Spartacus Hammond AO-44 Organ to Guitar Amp Conversion

(C) 2010-2014 G. Forrest Cook

Spartacus Amp Top View

Spartacus Amp Bottom View

Spartacus Amp Schematic


The Spartacus amplifier project involves converting a Hammond AO-44 organ reverb amp chassis into a low-noise push-pull guitar amplifier that uses only three tubes. Output power is around 12 Watts. That may not seem like much, but the amp can get quite loud. A cool-looking 6U10 compactron triple triode is added to the amp's chassis, it provides the first two gain stages and the phase inverter stage. The Spartacus amp is small, light weight and relatively power-efficient for a tube amp.

The Spartacus amp can be compared to the Hammond AO-44 Reverb Amp to Hi-Fi Amp Conversion project. The goal is slightly different: the Spartacus amp has more gain and higher output power, making it better for use as a guitar amplifier. Unlike the Hi-Fi amp project, the Spartacus amp involves a complete rewire of the Hammond AO-44 chassis. The rare and expensive 6GW8/ECL86 tubes in the AO-44 have been replaced with common (and higher power) 6BQ5/EL84 tubes.

The name "Spartacus" was inspired by the slave who broke free from the ancient Romans and wreaked havoc on the empire for many years. The amp makes an excellent stereo guitar slave amp when used in conjuction with pitch-shifting vibrato amps such as the Hammonator 2RVT and the Lil' Tiger. Like its namesake, the Spartacus amp can break free and function as a stand-alone amp, it is a good match for both 10" and 12" guitar speakers.

The Hammond AO-44 amplifier chassis can be found on eBay for reasonable prices. The Spartacus design is simple and clean. The wiring is a bit dense, but the amp is not overly difficult to assemble. The controls include the basic volume, bass and treble adjustments as well as a gain control.

The gain control (adjustable negative feedback) is much more than a second volume control. It adjusts the the character of amplifier's sound from a compressed and tight jazz sound to a punchy and loud sound that is similar to the popular Fender 5E3 Tweed Deluxe amp. In other amps, adjustable gain controls are sometimes labeled "presence" or "loudness".


This is a fairly high-level project. It takes advanced technician skills to deconstruct and reconstruct the ampifier circuitry. Also, there are plenty of lethal high voltages inside of this amp including 120 VAC and 315 VDC. The project should only be taken on by someone who has experience working with high voltage circuitry. The power cord should always be removed when working on the amp, the circuitry is designed to discharge the capacitors when power is removed, but it's always a good idea to short out the electrolytic capacitors before working on the amp.


Power Input - grounded 120VAC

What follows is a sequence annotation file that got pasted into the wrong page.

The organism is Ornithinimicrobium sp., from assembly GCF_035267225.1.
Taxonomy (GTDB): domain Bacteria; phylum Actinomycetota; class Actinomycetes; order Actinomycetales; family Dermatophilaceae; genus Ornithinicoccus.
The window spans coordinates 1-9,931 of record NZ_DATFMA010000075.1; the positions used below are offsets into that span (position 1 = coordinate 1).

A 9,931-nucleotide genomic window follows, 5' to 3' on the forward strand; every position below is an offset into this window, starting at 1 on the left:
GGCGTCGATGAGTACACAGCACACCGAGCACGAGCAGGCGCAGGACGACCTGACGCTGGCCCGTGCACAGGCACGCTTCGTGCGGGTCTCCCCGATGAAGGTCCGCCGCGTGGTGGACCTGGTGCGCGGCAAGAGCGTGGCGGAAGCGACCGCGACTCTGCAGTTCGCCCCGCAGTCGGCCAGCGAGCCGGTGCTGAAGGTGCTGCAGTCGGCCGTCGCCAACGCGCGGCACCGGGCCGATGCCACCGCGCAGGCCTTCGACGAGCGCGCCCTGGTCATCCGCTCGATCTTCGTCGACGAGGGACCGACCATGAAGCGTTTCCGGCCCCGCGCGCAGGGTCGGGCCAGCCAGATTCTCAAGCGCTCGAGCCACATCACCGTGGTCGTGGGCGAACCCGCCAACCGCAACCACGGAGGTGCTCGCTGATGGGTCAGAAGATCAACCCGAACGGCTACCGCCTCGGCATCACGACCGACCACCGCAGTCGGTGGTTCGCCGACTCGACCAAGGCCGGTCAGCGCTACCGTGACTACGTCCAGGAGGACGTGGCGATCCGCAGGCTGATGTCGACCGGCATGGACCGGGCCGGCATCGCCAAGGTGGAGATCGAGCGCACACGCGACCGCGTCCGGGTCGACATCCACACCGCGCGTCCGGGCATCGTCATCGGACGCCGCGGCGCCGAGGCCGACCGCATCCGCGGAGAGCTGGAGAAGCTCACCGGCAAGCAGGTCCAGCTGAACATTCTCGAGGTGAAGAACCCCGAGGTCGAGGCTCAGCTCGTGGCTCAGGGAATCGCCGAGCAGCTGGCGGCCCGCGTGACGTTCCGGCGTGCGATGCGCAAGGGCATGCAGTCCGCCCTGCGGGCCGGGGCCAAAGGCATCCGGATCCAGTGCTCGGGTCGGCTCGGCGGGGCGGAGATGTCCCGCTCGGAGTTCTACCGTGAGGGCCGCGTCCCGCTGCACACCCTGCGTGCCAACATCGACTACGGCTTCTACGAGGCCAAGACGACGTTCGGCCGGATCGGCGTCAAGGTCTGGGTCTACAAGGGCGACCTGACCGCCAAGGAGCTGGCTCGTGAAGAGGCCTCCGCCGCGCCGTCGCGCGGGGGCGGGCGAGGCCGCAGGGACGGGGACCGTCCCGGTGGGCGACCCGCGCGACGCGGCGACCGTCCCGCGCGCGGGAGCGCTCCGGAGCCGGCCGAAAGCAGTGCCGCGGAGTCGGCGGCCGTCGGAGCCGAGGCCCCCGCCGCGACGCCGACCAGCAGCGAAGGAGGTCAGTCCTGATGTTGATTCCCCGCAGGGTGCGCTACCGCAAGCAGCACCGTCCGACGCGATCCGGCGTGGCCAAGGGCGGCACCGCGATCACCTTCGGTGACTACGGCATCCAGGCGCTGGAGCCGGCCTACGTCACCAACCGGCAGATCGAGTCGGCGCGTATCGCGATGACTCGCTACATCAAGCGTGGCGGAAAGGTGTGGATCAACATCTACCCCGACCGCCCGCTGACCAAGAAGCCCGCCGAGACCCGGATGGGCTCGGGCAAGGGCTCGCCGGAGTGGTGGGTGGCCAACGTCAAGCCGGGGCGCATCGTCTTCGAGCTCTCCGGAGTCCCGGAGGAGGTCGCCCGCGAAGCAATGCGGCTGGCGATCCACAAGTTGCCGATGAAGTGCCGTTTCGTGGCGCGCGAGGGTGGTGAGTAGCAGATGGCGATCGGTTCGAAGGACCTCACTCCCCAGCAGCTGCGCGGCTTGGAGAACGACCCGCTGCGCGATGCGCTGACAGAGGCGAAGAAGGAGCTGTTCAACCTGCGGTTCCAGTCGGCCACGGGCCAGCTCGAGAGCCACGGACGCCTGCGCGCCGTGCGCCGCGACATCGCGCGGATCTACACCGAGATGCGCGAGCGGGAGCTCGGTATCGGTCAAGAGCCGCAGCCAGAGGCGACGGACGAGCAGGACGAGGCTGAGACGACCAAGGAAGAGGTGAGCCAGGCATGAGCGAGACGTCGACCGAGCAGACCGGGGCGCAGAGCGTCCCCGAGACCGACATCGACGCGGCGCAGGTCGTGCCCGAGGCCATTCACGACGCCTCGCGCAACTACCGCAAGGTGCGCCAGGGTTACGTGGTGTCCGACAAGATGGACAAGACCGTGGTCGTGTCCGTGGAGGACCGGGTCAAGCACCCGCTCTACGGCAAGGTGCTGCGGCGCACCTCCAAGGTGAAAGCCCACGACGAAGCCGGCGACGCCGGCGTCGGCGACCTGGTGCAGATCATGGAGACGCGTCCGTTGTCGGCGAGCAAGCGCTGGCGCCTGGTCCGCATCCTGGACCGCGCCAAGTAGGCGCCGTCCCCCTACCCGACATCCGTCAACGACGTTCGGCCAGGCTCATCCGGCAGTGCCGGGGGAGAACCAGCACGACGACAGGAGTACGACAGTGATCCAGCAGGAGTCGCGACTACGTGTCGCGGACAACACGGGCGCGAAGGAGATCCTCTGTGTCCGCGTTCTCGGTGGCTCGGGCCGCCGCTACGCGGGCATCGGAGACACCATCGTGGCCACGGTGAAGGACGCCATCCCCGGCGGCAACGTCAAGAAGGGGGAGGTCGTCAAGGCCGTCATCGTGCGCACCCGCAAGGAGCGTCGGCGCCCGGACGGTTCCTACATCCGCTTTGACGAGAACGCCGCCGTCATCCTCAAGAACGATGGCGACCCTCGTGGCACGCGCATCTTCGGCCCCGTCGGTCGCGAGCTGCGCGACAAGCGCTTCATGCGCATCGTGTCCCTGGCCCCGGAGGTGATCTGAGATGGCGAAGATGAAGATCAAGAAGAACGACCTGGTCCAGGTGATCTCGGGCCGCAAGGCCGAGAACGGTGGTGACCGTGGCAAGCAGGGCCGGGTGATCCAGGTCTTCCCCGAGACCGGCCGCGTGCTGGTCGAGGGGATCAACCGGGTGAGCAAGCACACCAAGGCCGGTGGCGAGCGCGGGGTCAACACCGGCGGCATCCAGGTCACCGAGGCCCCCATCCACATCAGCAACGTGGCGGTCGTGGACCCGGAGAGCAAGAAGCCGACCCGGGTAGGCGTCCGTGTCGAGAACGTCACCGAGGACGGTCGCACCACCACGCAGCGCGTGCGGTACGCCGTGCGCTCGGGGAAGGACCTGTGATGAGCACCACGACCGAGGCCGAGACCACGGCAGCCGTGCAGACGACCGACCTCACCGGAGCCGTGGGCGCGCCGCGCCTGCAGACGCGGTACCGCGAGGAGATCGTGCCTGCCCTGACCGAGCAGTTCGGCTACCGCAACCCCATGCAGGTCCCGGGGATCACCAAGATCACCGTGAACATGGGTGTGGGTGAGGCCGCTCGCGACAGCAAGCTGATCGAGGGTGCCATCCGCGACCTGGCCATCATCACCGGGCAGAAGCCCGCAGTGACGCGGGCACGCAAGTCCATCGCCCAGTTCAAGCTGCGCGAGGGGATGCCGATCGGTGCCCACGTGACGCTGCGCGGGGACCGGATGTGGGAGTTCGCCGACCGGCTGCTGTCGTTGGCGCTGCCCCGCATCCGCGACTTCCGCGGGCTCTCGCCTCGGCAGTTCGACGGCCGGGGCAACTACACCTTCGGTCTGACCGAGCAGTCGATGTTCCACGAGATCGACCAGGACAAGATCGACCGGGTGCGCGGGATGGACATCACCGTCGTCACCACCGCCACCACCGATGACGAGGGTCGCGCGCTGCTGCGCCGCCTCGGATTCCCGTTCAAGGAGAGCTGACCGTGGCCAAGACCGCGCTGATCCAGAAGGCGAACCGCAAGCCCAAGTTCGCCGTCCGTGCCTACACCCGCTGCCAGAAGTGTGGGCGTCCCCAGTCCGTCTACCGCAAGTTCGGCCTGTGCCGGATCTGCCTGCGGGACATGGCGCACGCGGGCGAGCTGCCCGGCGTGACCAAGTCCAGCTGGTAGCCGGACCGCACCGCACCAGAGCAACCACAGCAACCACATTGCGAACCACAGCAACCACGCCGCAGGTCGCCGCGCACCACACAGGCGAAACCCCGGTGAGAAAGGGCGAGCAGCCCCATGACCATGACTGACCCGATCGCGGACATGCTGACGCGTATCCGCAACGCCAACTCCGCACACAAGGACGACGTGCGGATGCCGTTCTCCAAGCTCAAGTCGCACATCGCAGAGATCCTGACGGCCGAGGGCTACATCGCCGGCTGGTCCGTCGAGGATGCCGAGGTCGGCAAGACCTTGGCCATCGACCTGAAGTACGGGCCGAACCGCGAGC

Guitar Input - High Impedance
Speaker Output - 8 ohms


Power On/Off switch
Standby switch (optional)


The guitar input jack feeds directly into preamp VT1b, the single high gain triode section in the 6U10. The preamp output drives a Baxandall tone stack, which feeds the volume control pot.

The output of the volume control drives VT1a, a low gain triode section in the 6U10. VT1a acts as a gain stage and summing point for the Gain control's negative feedback signal. The 100pF capacitor on the grid of VT1a and the 47K/220pF network on the plate of VT1a reduce the gain of the amp above the hearing range to eliminate unwanted radio frequency sensitivity.

The output of VT1b feeds VT1c, a low gain triode section in the 6U10. VT1c is wired as a floating cathode phase inverter. The two out of phase signals from the phase inverter drive VT2 and VT3, the 6BQ5 pentodes, which are wired in a push-pull configuration and drive the output transformer. The 6BQ5 pentodes are configured with a fixed-bias cathode arrangement.

The configuration of the power amplifier (VT1a, VT1c, VT2 and VT3) is similar to the Hammond AO-43 amp design. Some of the cathode bias and plate resistors were changed to accomodate the different gain characteristics of the 6U10 triodes compared to the AO-43's 12AX7 triodes.

In the power supply section, the transformer high voltage winding is sent to a center-tapped full wave rectifier consisting of two 1N4007 diodes with protective 1nF capacitors. The high voltage DC is dropped through a totem-pole array of resistors and capacitors to produce the voltages used in the amp. The 82 ohm resistor simulates a rectifier tube's internal resistance and removes a bit of sharpeness from the amp's sound. My Vacuum Tube B+ Delay circuit can be used in place of the optional standby switch for automatic power-on sequencing. The circuit can help to improve the lifetime of the tubes.